There is over 400 miles of Nevada on Interstate 80 from the California and Utah borders. If you plan on making this trip you will need to have something to entertain you, besides the view out your vehicle windows.
This is what you will see for mile after mile after mile.
There are small towns that dot the highway. They are spaced miles apart from each other. There is a mountain range that winds through this desert. Mostly it is open range.
Makes me think of a very old cowboy song I heard when I was real young. Don’t remember who sang the song or all the words to it, but this is what I remember of it. “Give me land, lots of land with the starry sky above. Don’t fence me in”. That’s the extent of what I know of that song but it seems appropriate for Nevada.
Somewhere after Winnemucca this airfield showed up. Yes, it just showed up out of no where. There are two of these big planes. The photos I took at a distance of this place had the jitters. Rough patch of road at the time, or the bug spatters on the windshield were the focus of the camera. I did find a spot that worked and this is what you get. A big red/orange and white airplane.
Joe says these are Fire Bombers. I would imagine these would be necessary way out here in the wilderness should a fire break out in dry season. There is nothing to stop the spread of the fire.
Now, don’t quote me, but I think these airplanes would carry and disperse a chemical to put on the fire instead of water. I think these planes are too large and too fast to suspend a big bag then drag it through a lake to fill with water than dump it on a fire. Besides, lakes and rivers are few and far between in this open range.
While we traveled along and I looked for things to entertain myself, and you, I saw this bit of a mountain range.
Reminds me of a big buffalo that is shedding its winter coat.
Don’t know if you’ve seen many buffalo, let alone after spring comes and their winter coat begins to shed.
There are some of these hills that have loose rock in patches on them, similar to what you see here in the dark areas. It is not vegetation that is making the dark marks because it does not raise above the height of the ground as trees or brush would. I just thought this looked interesting.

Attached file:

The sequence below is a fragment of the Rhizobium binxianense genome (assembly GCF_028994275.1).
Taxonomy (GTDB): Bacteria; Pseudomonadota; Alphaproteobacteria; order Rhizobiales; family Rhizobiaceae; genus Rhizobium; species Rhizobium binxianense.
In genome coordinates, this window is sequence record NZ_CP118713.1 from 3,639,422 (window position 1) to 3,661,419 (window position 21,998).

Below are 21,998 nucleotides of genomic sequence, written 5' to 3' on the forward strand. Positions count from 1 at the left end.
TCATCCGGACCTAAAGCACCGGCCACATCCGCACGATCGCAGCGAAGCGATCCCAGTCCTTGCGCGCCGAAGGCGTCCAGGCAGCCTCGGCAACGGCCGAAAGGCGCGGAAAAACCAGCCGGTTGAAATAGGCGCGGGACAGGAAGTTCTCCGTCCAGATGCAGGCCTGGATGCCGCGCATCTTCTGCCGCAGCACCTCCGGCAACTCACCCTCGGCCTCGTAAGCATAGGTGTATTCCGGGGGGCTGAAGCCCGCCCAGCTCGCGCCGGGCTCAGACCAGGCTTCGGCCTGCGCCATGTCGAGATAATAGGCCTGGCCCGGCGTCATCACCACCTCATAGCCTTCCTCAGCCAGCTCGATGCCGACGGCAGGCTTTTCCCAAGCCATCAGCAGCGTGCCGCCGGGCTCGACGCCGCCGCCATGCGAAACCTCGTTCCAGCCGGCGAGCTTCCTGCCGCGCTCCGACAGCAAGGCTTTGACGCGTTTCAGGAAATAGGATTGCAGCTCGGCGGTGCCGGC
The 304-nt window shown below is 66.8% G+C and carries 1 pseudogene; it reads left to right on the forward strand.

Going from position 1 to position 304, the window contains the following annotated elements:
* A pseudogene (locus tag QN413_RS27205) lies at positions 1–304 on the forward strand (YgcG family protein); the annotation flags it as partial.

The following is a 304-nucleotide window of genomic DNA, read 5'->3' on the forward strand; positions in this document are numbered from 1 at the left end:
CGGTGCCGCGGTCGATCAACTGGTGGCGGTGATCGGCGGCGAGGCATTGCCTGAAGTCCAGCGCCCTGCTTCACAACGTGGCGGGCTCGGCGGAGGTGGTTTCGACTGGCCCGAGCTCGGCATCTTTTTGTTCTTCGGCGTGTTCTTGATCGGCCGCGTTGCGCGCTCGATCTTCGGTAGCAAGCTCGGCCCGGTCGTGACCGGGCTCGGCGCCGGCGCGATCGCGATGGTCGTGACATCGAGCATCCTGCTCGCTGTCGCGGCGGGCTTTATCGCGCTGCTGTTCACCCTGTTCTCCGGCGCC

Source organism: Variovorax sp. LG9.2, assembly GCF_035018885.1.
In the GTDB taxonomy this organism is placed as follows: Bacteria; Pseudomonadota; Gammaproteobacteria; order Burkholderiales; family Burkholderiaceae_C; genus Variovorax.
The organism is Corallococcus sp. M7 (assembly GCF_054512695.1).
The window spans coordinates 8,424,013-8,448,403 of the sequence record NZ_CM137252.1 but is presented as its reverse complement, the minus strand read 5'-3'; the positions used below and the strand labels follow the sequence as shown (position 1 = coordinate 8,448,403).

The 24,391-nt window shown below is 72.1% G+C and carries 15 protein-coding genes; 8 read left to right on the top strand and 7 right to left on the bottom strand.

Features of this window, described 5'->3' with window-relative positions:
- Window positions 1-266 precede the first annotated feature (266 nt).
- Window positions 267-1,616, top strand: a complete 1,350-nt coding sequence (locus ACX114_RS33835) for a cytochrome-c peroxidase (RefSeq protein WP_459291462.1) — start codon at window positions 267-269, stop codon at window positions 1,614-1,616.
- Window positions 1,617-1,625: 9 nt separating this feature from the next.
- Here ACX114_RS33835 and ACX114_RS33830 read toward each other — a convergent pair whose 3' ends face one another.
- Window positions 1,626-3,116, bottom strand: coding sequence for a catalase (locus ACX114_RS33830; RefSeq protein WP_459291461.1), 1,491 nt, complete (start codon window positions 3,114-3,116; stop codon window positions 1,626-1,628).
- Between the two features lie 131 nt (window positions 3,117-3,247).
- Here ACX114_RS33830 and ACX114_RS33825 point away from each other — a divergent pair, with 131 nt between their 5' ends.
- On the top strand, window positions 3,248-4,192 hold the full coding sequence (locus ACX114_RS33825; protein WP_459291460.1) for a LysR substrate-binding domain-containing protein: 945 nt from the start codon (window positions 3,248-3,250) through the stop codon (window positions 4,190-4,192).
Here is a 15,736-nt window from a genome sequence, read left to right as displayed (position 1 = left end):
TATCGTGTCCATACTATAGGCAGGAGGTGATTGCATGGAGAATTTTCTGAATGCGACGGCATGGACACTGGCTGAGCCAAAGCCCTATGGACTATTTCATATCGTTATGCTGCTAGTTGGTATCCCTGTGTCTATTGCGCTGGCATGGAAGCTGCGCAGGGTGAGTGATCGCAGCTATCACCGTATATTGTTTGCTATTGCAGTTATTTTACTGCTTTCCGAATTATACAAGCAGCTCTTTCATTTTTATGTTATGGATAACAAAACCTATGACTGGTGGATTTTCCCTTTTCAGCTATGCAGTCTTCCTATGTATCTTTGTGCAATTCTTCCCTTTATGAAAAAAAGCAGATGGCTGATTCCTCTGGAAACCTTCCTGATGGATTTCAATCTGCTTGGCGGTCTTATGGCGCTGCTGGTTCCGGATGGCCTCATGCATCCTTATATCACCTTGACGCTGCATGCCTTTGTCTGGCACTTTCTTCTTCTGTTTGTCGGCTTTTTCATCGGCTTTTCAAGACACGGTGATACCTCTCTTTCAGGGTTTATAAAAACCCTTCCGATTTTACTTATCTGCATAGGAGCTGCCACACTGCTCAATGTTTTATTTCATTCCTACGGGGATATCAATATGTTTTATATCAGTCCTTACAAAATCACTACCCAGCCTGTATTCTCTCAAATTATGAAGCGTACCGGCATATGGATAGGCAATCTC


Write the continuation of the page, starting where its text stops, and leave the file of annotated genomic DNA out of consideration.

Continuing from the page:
What can I say, we had been traveling this road for about 30 minutes with nothing to see but the wide open desert so when I saw this it was a change.
Far off to the right down a two a lane road is a town called Beowawe – pronounced (Ba-waw-wee). In a different lifetime, long ago, Joe and I used to repair electrical transformers. We were called out to a gold mining company near Crescent Valley. The mine they had been working on in a different area was restricted in its output of gold by the available water. They searched the valley for water, and found it along with more gold. Lots more gold. Three to four times more than what they presently had.
Before the water and gold find, they had been processing 4500 tons of rock and dirt a day. With the extra water and the new found gold deposits, they were able to ramp up their operation to 20,000 tons a day.
To put this in perspective. They expect to recover .04 to .07 ounces per ton of gold. Doesn’t seem like much but….at 20,000 tons a day of dirt and rock times .04 ounces per ton would yield 800 ounces of gold. If they got $400 an ounce that would be $320,000 a day. Almost double that if the yield came in at the .07 figure. Half a million dollars a day. Talk about lucky? You search for water in the desert and find it, along with gold as well.
There are four tunnels on this mountain. You can only see three of them. I had another problem with the bug spatters on the windshield wanting to take center focus.
There are two train tunnels, another one is off to the right out of the frame.
Stephen Ambrose has written a book titled “Nothing Like It In The World”. This book is all about the building of the Trans Continental Railway. There is a section of highway, Joe thinks it is I-10 through Louisiana, that is named for Stephen Ambrose.